The glow of Advent candles is strong with this final weekend before Christmas. Elderly Elizabeth welcomes Mary with open arms and recognizes who the younger woman really is. Freed of convention that would label and judge, moved by the Spirit, Elizabeth sees what IS, that Mary is the mother of God. And so the world is bathed in new light. And the light is all about the presence of God. And the truth is that we all live in the presence of God everyday. Advent is the time ot reflect on HOW we live in that presence. In so many ways, to dare to do that, acceptance of one another with open hearts and welcoming arms is essential. In this world, the flickering flames are showing more and more the need for forgiveness of self and others. Like Mary, we are each all too human.
The implications of that are amazing, and the swift rhythm of Psalm 80 pulls towards that sense of presence. “Lord,make us turn to you; let us see your face and we shall be saved.” God’s face has billions of facets: each of the faces we encounter is one shimmering glimmer of God. To carry that just a step further and juxtapose it with the meeting of Elizabeth and Mary means looking more deeply at what is before us. To see the face of God, to turn to God, means to know forgiveness, to be able to forgive, to process forgiveness, to enable forgiveness, to be forgiveness for each other. The burdens of guilt and shame are weighty, self-imposed and redefined by the public humiliation that so often accompanies it. Advent and Christianity itself are calls to that reality.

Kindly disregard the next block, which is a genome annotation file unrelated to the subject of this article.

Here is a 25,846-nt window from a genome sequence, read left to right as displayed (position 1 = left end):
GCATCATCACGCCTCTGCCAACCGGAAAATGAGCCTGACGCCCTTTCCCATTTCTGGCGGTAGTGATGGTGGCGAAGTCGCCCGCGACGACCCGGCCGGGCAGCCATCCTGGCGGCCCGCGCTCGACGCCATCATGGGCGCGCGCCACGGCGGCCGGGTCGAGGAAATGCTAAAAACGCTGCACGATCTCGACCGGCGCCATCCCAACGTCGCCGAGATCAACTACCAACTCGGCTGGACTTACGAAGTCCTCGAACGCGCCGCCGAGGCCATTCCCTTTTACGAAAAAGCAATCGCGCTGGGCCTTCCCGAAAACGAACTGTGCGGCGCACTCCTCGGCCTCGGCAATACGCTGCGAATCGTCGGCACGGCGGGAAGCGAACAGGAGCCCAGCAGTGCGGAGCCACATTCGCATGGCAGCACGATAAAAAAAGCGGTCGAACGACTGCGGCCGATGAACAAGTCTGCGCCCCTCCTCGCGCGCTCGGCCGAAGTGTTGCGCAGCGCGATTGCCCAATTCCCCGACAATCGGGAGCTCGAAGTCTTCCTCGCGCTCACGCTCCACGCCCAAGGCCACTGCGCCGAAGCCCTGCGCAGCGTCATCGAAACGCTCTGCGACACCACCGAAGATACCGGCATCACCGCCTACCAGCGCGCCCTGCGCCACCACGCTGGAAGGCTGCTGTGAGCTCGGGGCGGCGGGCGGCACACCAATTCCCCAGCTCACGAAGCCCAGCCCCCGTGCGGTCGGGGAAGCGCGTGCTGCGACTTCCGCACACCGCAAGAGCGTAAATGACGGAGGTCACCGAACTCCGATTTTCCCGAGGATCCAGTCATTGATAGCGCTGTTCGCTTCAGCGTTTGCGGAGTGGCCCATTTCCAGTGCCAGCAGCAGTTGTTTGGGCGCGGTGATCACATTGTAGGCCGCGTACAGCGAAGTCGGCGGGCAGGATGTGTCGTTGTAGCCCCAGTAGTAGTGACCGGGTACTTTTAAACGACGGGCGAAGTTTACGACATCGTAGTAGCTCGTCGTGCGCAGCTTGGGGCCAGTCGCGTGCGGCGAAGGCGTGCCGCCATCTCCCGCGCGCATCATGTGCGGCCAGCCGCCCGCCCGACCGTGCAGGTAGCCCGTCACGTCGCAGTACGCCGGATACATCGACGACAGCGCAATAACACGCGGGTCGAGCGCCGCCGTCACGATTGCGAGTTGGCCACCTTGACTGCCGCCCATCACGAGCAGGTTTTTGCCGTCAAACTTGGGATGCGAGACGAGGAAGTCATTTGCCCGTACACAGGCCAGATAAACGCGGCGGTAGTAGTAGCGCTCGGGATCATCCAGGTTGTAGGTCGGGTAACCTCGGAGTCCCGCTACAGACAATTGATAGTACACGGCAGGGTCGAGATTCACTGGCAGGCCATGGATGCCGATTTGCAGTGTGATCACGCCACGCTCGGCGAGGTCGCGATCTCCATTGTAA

Christmas, often heralded by the brilliance of holiday decoration and spirit, is actually the birth of second chances, of third chances or fourth or even fifth. It is about remembering the planks in our own eyes as well as the eyes of others and re-embracing life and others as tenderly as a newborn is cradled and caressed. It is recognizing that there are times in life when we are all in need of such unbounded love, such acceptance for our fragilities. In Mary, Elizabeth saw what was most real, most honest, and she proclaims that. There is no harshness, no condemnation, but an acceptance of what is.
We are all the owners of clay feet, all more than the images that cast our shadows. There is a simplicity to the reality of life’s brevity, the contours of brokenness and the incomprehensible ways we hurt one another. But there is a boundlessness to infinity and to the thousands of ways forgiveness can be part of the Christmas miracle. It is in this moment that realizing the strength and courage we can give one another is birthed in willingness to see, to accept, to forgive and to live together. Restoration is moments away if we allow that. Advent is leaving behind the layers of wrapping that comprise life and believing again in the beginning, starting over, and making peace possible. It all starts with forgiveness.